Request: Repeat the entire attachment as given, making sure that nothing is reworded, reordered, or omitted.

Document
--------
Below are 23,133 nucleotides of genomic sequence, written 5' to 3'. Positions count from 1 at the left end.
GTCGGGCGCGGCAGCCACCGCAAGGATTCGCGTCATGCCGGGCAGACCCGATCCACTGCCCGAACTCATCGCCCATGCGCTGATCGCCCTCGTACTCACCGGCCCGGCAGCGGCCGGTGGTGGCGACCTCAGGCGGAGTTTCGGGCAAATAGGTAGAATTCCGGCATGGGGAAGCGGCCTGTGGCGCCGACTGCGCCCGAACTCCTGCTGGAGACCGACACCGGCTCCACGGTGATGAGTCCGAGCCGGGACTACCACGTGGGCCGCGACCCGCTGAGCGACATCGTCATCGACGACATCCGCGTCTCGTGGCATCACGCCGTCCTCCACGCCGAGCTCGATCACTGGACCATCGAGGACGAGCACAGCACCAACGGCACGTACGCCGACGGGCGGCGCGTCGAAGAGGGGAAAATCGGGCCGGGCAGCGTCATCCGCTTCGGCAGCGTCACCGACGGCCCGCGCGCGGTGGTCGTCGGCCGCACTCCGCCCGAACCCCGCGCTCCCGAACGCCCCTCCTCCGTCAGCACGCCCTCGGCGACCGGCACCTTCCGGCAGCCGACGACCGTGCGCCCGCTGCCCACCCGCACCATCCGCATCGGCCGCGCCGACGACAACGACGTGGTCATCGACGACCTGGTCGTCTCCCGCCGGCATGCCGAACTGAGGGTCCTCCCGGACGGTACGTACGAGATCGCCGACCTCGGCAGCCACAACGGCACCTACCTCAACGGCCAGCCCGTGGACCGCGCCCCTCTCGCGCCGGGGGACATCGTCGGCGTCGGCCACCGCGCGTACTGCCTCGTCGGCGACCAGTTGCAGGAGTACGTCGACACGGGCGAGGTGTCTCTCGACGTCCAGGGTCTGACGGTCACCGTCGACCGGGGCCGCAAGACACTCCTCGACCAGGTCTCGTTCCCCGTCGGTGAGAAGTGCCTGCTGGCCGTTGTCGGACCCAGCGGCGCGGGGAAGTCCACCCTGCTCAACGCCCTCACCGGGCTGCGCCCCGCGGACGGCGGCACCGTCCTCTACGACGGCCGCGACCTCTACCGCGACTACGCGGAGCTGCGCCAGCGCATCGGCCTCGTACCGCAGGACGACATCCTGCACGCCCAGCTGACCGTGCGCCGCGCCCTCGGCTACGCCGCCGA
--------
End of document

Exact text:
Below are 23,133 nucleotides of genomic sequence, written 5' to 3'. Positions count from 1 at the left end.
GTCGGGCGCGGCAGCCACCGCAAGGATTCGCGTCATGCCGGGCAGACCCGATCCACTGCCCGAACTCATCGCCCATGCGCTGATCGCCCTCGTACTCACCGGCCCGGCAGCGGCCGGTGGTGGCGACCTCAGGCGGAGTTTCGGGCAAATAGGTAGAATTCCGGCATGGGGAAGCGGCCTGTGGCGCCGACTGCGCCCGAACTCCTGCTGGAGACCGACACCGGCTCCACGGTGATGAGTCCGAGCCGGGACTACCACGTGGGCCGCGACCCGCTGAGCGACATCGTCATCGACGACATCCGCGTCTCGTGGCATCACGCCGTCCTCCACGCCGAGCTCGATCACTGGACCATCGAGGACGAGCACAGCACCAACGGCACGTACGCCGACGGGCGGCGCGTCGAAGAGGGGAAAATCGGGCCGGGCAGCGTCATCCGCTTCGGCAGCGTCACCGACGGCCCGCGCGCGGTGGTCGTCGGCCGCACTCCGCCCGAACCCCGCGCTCCCGAACGCCCCTCCTCCGTCAGCACGCCCTCGGCGACCGGCACCTTCCGGCAGCCGACGACCGTGCGCCCGCTGCCCACCCGCACCATCCGCATCGGCCGCGCCGACGACAACGACGTGGTCATCGACGACCTGGTCGTCTCCCGCCGGCATGCCGAACTGAGGGTCCTCCCGGACGGTACGTACGAGATCGCCGACCTCGGCAGCCACAACGGCACCTACCTCAACGGCCAGCCCGTGGACCGCGCCCCTCTCGCGCCGGGGGACATCGTCGGCGTCGGCCACCGCGCGTACTGCCTCGTCGGCGACCAGTTGCAGGAGTACGTCGACACGGGCGAGGTGTCTCTCGACGTCCAGGGTCTGACGGTCACCGTCGACCGGGGCCGCAAGACACTCCTCGACCAGGTCTCGTTCCCCGTCGGTGAGAAGTGCCTGCTGGCCGTTGTCGGACCCAGCGGCGCGGGGAAGTCCACCCTGCTCAACGCCCTCACCGGGCTGCGCCCCGCGGACGGCGGCACCGTCCTCTACGACGGCCGCGACCTCTACCGCGACTACGCGGAGCTGCGCCAGCGCATCGGCCTCGTACCGCAGGACGACATCCTGCACGCCCAGCTGACCGTGCGCCGCGCCCTCGGCTACGCCGCCGA